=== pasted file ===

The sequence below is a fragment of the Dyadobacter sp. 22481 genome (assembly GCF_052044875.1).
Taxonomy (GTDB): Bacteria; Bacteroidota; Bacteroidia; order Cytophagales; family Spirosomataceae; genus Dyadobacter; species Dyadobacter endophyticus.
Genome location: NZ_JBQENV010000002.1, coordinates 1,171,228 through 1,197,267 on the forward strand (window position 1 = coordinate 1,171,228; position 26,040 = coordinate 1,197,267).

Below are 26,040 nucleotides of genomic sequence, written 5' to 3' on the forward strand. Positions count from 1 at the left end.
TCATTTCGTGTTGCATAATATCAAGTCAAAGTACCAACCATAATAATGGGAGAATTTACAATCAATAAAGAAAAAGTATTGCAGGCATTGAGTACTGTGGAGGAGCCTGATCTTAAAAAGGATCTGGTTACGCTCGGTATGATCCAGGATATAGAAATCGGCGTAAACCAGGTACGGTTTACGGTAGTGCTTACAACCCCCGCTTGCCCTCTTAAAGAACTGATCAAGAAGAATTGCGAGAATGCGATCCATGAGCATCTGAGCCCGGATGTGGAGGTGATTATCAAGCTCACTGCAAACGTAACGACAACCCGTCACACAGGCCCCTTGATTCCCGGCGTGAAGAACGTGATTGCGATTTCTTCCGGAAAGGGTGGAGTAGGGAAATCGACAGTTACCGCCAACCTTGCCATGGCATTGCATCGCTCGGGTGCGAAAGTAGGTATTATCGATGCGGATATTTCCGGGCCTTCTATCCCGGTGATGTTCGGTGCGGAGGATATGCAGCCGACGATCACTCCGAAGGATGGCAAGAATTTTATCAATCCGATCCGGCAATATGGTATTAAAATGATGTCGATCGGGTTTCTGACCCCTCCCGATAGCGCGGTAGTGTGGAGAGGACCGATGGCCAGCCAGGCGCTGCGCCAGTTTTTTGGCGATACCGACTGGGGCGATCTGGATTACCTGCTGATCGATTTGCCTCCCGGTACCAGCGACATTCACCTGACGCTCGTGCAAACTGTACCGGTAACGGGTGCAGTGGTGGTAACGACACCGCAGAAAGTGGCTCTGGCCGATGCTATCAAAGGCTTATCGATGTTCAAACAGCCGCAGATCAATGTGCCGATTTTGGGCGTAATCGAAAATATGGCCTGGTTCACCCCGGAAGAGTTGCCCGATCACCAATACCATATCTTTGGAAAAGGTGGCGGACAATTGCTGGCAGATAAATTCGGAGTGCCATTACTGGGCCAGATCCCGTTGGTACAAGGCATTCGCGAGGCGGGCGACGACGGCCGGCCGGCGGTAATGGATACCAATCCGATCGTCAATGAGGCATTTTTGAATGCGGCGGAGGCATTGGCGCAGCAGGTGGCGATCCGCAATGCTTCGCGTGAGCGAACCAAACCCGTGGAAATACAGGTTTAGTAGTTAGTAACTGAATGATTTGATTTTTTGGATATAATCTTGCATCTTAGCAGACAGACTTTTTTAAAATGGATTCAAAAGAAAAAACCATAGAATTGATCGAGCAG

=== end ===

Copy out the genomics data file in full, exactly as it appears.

The sequence below is a fragment of the Dyadobacter sp. 22481 genome (assembly GCF_052044875.1).
Taxonomy (GTDB): Bacteria; Bacteroidota; Bacteroidia; order Cytophagales; family Spirosomataceae; genus Dyadobacter; species Dyadobacter endophyticus.
Genome location: NZ_JBQENV010000002.1, coordinates 1,171,228 through 1,197,267 on the forward strand (window position 1 = coordinate 1,171,228; position 26,040 = coordinate 1,197,267).

Below are 26,040 nucleotides of genomic sequence, written 5' to 3' on the forward strand. Positions count from 1 at the left end.
TCATTTCGTGTTGCATAATATCAAGTCAAAGTACCAACCATAATAATGGGAGAATTTACAATCAATAAAGAAAAAGTATTGCAGGCATTGAGTACTGTGGAGGAGCCTGATCTTAAAAAGGATCTGGTTACGCTCGGTATGATCCAGGATATAGAAATCGGCGTAAACCAGGTACGGTTTACGGTAGTGCTTACAACCCCCGCTTGCCCTCTTAAAGAACTGATCAAGAAGAATTGCGAGAATGCGATCCATGAGCATCTGAGCCCGGATGTGGAGGTGATTATCAAGCTCACTGCAAACGTAACGACAACCCGTCACACAGGCCCCTTGATTCCCGGCGTGAAGAACGTGATTGCGATTTCTTCCGGAAAGGGTGGAGTAGGGAAATCGACAGTTACCGCCAACCTTGCCATGGCATTGCATCGCTCGGGTGCGAAAGTAGGTATTATCGATGCGGATATTTCCGGGCCTTCTATCCCGGTGATGTTCGGTGCGGAGGATATGCAGCCGACGATCACTCCGAAGGATGGCAAGAATTTTATCAATCCGATCCGGCAATATGGTATTAAAATGATGTCGATCGGGTTTCTGACCCCTCCCGATAGCGCGGTAGTGTGGAGAGGACCGATGGCCAGCCAGGCGCTGCGCCAGTTTTTTGGCGATACCGACTGGGGCGATCTGGATTACCTGCTGATCGATTTGCCTCCCGGTACCAGCGACATTCACCTGACGCTCGTGCAAACTGTACCGGTAACGGGTGCAGTGGTGGTAACGACACCGCAGAAAGTGGCTCTGGCCGATGCTATCAAAGGCTTATCGATGTTCAAACAGCCGCAGATCAATGTGCCGATTTTGGGCGTAATCGAAAATATGGCCTGGTTCACCCCGGAAGAGTTGCCCGATCACCAATACCATATCTTTGGAAAAGGTGGCGGACAATTGCTGGCAGATAAATTCGGAGTGCCATTACTGGGCCAGATCCCGTTGGTACAAGGCATTCGCGAGGCGGGCGACGACGGCCGGCCGGCGGTAATGGATACCAATCCGATCGTCAATGAGGCATTTTTGAATGCGGCGGAGGCATTGGCGCAGCAGGTGGCGATCCGCAATGCTTCGCGTGAGCGAACCAAACCCGTGGAAATACAGGTTTAGTAGTTAGTAACTGAATGATTTGATTTTTTGGATATAATCTTGCATCTTAGCAGACAGACTTTTTTAAAATGGATTCAAAAGAAAAAACCATAGAATTGATCGAGCAG